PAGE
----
PR in China: it’s a brave new world! Yet, despite all the talk of a dirty “black PR” industry and the impressive propaganda powers of a one-party government, damage control campaigns in the People’s Republic seem to be very simple. Based on the recent PR fails and recoveries of Western brands like Apple, KFC and Volkswagen, a big “yes sir” apology seems to be the way to go.
This issue is very relevant because, as the economy grows more global by the hour, every company that doesn’t sell artisanal pickles in Williamsburg, Brooklyn wants to build a strong reputation in China.
Here’s the backstory:
Chinese customers were understandably a little peeved to learn that iPhone customer service standards were different in their country, with shorter warranties and none of the “brand-new back cover[s]” mentioned in related ads. How did the public learn about this problem? From the state-run TV network China Central Television, which airs annual investigative reports on ways in which companies cheat or mistreat Chinese customers.
And the kicker: not only did these citizens take to Twitter clone Weibo en masse to voice their disapproval, but lots of major celebs did so too via messages and instructions supplied by the government! Op-eds trashing Apple for its “unparalleled arrogance” also appeared in state newspapers, but this wasn’t all about corporate practices — it was about calling out a Western company as a bad actor to score political points.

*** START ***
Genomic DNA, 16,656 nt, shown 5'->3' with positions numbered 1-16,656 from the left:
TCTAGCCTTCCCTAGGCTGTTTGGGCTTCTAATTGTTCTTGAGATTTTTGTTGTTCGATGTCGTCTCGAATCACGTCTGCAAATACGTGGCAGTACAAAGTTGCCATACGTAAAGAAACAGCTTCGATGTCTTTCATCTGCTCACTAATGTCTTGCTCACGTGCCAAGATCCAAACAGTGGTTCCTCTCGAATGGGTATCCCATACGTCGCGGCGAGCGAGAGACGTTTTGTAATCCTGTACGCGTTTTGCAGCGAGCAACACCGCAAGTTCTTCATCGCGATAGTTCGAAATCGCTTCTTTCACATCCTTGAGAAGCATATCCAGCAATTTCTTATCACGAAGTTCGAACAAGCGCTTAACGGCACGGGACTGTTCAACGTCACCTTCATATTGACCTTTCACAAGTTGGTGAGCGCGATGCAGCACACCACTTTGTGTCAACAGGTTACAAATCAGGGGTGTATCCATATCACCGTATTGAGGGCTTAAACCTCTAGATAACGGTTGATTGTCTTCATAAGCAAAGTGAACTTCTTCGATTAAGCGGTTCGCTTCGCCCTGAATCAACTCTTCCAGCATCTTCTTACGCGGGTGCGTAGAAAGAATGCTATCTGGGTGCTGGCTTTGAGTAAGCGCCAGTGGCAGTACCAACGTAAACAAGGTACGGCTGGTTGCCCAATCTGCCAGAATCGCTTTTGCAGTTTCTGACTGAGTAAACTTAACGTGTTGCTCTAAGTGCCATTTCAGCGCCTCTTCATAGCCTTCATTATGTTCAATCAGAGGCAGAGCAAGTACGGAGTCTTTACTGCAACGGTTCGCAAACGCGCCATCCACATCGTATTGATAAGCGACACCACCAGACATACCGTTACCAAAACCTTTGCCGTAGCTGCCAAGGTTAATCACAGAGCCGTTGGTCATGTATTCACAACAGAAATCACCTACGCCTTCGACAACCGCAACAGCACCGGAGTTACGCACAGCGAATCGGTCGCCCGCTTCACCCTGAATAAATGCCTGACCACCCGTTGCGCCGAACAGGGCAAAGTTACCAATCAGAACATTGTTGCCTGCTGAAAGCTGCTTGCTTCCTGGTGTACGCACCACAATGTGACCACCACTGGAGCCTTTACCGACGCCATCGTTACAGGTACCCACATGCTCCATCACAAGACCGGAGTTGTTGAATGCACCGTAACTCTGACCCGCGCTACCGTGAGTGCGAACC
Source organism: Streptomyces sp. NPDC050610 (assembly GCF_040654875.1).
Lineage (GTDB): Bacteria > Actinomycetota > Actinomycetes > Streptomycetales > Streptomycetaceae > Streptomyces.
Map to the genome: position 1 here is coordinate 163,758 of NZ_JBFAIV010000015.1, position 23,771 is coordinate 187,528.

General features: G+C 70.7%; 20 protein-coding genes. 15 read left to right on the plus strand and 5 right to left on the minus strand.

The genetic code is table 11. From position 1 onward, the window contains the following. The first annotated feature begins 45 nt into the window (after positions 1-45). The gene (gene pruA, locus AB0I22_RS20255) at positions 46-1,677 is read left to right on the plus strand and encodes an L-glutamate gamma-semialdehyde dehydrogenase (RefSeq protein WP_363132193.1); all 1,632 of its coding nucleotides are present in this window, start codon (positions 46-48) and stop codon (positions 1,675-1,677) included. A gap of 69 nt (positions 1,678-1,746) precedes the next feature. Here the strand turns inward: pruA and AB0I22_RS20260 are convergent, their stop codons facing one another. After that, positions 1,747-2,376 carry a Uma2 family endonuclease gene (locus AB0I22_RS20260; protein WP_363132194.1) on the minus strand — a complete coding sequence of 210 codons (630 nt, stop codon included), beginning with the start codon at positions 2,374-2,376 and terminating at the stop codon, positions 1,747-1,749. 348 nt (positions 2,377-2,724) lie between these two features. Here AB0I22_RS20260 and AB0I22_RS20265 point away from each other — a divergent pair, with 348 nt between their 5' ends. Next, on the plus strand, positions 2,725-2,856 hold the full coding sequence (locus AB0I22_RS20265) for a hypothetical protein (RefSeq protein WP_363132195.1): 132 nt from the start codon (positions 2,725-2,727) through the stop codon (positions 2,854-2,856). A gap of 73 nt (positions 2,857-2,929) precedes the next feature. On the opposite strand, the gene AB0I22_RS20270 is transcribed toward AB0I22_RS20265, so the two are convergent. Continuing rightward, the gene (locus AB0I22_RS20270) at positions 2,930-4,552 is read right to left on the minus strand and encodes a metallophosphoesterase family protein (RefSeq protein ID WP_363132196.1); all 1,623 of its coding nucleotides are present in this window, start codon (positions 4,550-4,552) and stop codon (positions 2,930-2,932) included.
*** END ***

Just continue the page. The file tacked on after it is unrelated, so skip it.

Apple stayed silent for too long, but it had to respond at some point — and it did so in the most basic way possible by posting an apology letter on its Chinese website in which CEO Tim Cook promised to amend his company’s China policy standards and apologized for coming off as arrogant in his silence. Many cynical American critics probably would have snorted in distaste at Cook’s attempt to be earnest, and some say Cook’s decision to go forward with the apology was a mistake:
Still, the Chinese media seemed satisfied and quickly ran op-eds complimenting Apple for its “consistency.”
This is a good and somewhat intimidating example of the PR powers of the Chinese state. If an entity rubs party leaders the wrong way, they won’t hesitate to throw their full messaging power behind a public shame campaign — and they won’t let up until they get what they want.
Looks like quite a few Western brands will need to learn how to bow before the state-run media if they want to keep doing brisk business in the People’s Republic.
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